Tag: poets

ON WOMEN, WELLS OF LONELINESS, FEMALES IN THE WILD, THE DAILY NEWS.

by on Jan.08, 2014

 

I generally don’t get on with women. They make me feel competitive and inadequate and too-powerful and too-beautiful and hideously ugly and like I will never be able to fold a piece of paper and tear it perfectly upon the created axis with just my hands. Nevertheless I have found myself constantly in the company of women, having gone to a single-sex college and being a “woman poet” and a member of a former girl band and now working on a pastry team composed of all but one woman. Also perhaps because I bear the physical markers of the female I am labeled a woman-[whatever] and therefore grouped with other humans who are perceived by others or self-identify as women.
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THE PIN-UP STAKES: Poetry & the Marketing of Poetry

by on Jan.14, 2011

I. THE POET AS IMAGE ARTIST

“When Duran Duran arrived on the pop scene in 1980, they were scoffed at a good deal. A poor man’s Spandau Ballet, people said, in their clumsy new romantic gear; all breeches and frilly shirts and not much future. They looked…well, provincial. Yet four years later, not only are Duran Duran one of the hottest groups in the world, but they’ve cultivated an image of sophisticated, even languid, jet-setters. They appear to inhabit a world of glamorous places, designer clothes, champagne, travel and beautiful girls. Duran Duran are not much interested in being the boys next door. Every one of their singles has been a chart hit, they’ve released three best-selling LPs and excited hysterical devotion among hordes of young girls. They belong to an elite corps of young British acts (along with Eurythmics, Culture Club and the Thompson Twins) who have shaken up the American music scene with a new look, a new sound and the encouraging ability to shift vast quantities of records. In the last four years, Duran Duran have played before royalty, seen Is There Something I Should Know enter the charts at number one, spent a year in tax exile, and had their every affair or indiscretion splashed across the front pages. They’ve received few kind words from the music critics, but that doesn’t seem to matter; their popularity among young pop fans everywhere is rivaled only by that of Culture Club. And in the pin-up stakes, there’s no one who even comes close.” – Maria David, Duran Duran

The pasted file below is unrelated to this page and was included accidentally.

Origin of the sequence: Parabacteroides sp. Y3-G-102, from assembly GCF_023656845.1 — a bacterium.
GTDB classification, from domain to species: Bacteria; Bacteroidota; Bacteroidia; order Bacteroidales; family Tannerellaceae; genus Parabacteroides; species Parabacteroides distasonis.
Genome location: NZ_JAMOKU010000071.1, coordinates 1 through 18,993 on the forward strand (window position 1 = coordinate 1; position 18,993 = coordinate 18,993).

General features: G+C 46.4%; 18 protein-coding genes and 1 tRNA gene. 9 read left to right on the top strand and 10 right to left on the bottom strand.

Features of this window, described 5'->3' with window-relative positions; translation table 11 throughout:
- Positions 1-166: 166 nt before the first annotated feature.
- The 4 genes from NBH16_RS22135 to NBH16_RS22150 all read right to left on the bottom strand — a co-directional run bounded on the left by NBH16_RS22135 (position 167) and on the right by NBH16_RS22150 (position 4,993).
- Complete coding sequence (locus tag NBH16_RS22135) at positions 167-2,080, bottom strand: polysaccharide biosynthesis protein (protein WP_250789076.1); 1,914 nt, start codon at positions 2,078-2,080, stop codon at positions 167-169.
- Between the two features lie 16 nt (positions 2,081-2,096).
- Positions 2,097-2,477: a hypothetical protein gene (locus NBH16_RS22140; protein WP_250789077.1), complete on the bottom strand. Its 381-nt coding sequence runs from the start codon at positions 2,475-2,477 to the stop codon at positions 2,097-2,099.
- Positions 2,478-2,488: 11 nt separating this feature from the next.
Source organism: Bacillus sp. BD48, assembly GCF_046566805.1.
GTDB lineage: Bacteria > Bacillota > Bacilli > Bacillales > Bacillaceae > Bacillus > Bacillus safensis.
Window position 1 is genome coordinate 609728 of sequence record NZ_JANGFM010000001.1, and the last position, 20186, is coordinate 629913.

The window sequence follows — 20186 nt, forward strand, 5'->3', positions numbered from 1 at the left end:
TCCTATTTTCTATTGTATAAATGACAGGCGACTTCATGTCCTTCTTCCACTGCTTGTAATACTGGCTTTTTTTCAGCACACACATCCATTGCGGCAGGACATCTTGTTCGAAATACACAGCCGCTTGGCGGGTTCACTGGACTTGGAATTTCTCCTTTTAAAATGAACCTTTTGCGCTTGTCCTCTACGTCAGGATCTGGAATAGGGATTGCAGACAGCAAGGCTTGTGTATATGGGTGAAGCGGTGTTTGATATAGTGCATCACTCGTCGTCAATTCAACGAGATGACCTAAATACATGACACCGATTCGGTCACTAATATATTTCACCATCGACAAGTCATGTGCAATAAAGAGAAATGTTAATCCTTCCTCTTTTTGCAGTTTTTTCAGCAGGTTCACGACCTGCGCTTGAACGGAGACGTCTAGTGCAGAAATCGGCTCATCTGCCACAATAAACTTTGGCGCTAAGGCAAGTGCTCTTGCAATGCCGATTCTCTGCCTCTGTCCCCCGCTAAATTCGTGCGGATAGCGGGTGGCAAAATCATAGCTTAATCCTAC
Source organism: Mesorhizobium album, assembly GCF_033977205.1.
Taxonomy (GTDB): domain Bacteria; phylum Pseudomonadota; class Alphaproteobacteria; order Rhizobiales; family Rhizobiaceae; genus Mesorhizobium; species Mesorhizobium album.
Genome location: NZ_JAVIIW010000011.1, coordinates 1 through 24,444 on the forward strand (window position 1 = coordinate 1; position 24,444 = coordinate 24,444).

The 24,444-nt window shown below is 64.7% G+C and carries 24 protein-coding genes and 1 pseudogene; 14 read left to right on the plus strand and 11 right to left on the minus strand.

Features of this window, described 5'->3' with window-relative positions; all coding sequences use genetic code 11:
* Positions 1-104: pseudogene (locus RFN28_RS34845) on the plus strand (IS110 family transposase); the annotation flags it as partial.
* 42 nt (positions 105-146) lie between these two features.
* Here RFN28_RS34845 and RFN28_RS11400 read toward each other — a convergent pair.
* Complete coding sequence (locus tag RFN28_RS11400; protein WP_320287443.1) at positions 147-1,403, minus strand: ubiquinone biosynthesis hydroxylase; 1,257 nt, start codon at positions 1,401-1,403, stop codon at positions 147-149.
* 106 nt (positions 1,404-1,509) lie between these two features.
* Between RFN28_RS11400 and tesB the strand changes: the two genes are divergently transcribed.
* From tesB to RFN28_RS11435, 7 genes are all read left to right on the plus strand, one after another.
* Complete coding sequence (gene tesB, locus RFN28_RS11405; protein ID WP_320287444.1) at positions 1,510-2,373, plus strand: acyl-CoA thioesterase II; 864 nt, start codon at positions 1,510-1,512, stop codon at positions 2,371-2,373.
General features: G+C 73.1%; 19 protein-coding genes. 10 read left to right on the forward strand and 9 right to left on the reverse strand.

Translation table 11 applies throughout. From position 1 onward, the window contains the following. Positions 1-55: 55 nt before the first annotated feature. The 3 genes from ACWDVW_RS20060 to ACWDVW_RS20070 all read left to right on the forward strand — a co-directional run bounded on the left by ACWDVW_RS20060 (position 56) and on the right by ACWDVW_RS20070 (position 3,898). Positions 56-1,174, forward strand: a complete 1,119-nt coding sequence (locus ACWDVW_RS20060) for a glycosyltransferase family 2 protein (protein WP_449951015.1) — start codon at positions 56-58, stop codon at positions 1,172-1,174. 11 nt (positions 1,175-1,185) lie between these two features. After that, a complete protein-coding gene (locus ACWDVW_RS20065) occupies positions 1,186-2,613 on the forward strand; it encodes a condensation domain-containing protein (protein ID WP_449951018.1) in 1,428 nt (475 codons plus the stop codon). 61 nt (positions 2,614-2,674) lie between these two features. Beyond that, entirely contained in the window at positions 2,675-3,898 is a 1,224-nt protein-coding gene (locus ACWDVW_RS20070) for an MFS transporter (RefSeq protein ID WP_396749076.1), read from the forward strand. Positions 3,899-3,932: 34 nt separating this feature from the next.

“A lot of people didn’t like me. Most of them were poets. They called me names like proletarian, idealist, romantic, handsome. Fools I thought. Why would people sell themselves short and not just live the life of pure creative glamour. It was easy for me, to others it was a mirage. The real geniuses of history were the ones brave enough to be it. I couldn’t understand their criticisms to be anything but jealousy. I encouraged their cupidity and became even wilder and more attractive than ever. Around that time I released a book called Mirage, dedicated to my detractors. I won’t brag about its impact, but it was breathtaking.” – Jon Leon, Hit Wave

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